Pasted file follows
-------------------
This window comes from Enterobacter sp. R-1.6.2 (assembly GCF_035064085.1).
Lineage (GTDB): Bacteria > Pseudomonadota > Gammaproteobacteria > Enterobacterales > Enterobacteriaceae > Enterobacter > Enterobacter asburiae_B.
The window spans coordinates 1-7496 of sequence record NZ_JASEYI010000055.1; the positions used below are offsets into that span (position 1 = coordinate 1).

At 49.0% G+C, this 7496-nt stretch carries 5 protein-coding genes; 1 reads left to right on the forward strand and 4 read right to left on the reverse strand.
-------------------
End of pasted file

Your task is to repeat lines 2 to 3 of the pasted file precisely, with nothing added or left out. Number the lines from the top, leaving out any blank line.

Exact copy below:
Lineage (GTDB): Bacteria > Pseudomonadota > Gammaproteobacteria > Enterobacterales > Enterobacteriaceae > Enterobacter > Enterobacter asburiae_B.
The window spans coordinates 1-7496 of sequence record NZ_JASEYI010000055.1; the positions used below are offsets into that span (position 1 = coordinate 1).